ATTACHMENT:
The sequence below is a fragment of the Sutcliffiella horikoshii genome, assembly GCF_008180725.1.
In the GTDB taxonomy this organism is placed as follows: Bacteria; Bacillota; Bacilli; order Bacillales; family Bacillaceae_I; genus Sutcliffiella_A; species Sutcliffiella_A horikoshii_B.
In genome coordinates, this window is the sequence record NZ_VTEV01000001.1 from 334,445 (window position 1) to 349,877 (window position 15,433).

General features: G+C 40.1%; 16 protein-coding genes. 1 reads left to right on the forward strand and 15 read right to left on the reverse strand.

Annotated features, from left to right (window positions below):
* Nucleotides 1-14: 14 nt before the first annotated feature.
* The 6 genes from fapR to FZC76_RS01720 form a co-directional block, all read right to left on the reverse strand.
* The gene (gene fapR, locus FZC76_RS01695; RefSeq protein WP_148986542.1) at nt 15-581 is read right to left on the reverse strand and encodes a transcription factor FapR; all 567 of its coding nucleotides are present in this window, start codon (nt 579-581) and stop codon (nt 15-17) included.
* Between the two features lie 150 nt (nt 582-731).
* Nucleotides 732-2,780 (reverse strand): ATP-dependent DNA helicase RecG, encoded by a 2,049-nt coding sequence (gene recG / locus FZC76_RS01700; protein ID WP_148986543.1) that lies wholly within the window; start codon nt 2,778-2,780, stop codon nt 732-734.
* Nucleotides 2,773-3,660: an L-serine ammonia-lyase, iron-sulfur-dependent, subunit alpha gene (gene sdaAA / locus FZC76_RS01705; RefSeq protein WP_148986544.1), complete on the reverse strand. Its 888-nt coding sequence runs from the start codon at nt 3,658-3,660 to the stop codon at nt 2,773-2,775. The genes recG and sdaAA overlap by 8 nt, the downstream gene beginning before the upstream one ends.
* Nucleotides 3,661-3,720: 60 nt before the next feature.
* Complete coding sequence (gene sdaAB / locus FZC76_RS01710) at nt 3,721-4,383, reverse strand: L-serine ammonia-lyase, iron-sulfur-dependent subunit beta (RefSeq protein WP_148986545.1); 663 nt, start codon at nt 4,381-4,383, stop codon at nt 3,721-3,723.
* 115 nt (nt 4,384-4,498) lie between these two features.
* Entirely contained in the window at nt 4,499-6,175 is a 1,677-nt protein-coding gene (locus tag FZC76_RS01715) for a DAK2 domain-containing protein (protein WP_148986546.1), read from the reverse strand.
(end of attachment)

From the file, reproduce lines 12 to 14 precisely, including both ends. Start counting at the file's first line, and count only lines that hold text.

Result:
* Nucleotides 3,661-3,720: 60 nt before the next feature.
* Complete coding sequence (gene sdaAB / locus FZC76_RS01710) at nt 3,721-4,383, reverse strand: L-serine ammonia-lyase, iron-sulfur-dependent subunit beta (RefSeq protein WP_148986545.1); 663 nt, start codon at nt 4,381-4,383, stop codon at nt 3,721-3,723.
* 115 nt (nt 4,384-4,498) lie between these two features.